Wild grapes

Wild grapes

Along the edge of the back field, tangled in the bushes and trees is a vine of wild grapes.

Wild grapes

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7 thoughts on “Wild grapes

  1. Did you ever try making wine? We did once, in London of all places, where we moved into a big house and discovered a single grapevine growing over the garden shed. It was late fall, and the grapes were starting to turn into raisins, but our friend knew the process, and we got a few bottles of relatively dry white – quite delicious. Your grapes appear to be affected by the much-desired-by-the-Germans edelfaule, or “nobel rot.” You should try it next year, you might be able to create a nice dessert wine!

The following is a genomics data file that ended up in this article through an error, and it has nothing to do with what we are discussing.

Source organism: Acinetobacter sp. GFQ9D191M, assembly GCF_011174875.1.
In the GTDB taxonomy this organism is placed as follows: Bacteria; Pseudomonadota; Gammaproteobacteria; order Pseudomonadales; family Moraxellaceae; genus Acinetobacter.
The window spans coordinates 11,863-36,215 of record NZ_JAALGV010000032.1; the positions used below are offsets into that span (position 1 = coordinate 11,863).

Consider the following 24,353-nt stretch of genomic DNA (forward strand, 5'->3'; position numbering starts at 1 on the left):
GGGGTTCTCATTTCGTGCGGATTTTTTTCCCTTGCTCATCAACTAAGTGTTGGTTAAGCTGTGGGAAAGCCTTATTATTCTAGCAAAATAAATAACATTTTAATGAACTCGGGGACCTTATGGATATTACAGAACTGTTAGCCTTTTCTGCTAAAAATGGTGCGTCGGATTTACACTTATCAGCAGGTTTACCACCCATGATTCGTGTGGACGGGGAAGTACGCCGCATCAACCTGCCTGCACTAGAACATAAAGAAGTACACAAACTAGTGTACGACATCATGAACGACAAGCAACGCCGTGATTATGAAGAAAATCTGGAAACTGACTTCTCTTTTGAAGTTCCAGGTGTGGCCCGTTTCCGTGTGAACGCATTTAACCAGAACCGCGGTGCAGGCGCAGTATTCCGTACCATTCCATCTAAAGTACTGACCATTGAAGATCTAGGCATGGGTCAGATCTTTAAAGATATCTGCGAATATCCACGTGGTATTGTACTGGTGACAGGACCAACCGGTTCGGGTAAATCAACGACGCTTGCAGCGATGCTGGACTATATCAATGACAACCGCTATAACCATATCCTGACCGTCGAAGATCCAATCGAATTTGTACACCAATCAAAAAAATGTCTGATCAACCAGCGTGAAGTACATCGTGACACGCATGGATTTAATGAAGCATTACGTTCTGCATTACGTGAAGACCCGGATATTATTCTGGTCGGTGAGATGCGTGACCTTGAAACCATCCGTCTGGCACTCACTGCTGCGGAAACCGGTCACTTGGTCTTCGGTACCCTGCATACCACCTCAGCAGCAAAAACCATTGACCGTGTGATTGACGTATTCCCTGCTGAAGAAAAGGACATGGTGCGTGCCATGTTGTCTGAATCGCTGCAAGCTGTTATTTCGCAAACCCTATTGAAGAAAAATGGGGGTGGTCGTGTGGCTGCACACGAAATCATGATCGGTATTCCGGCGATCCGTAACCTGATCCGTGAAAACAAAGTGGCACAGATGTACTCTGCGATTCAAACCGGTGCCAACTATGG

2. Hi – Should’ve mention that edelfaule makes for great dessert wines! To quote from Wikipedia: “Noble rot is the benevolent form of a grey fungus, Botrytis cinerea . . . Infestation by Botrytis requires moist conditions. Grapes typically become infected with Botrytis when they are ripe. If they are then exposed to drier conditions and become partially raisined [it] is known as noble rot. Grapes when picked at a certain point during infestation can produce particularly fine and concentrated sweet wine. Some of the finest botrytized wines are literally picked berry by berry . . .” We love “eis wein;” a friend brings it from Austria, which is famous for it. We’ve also drunk excellent Canadian ice wines! Cheers!

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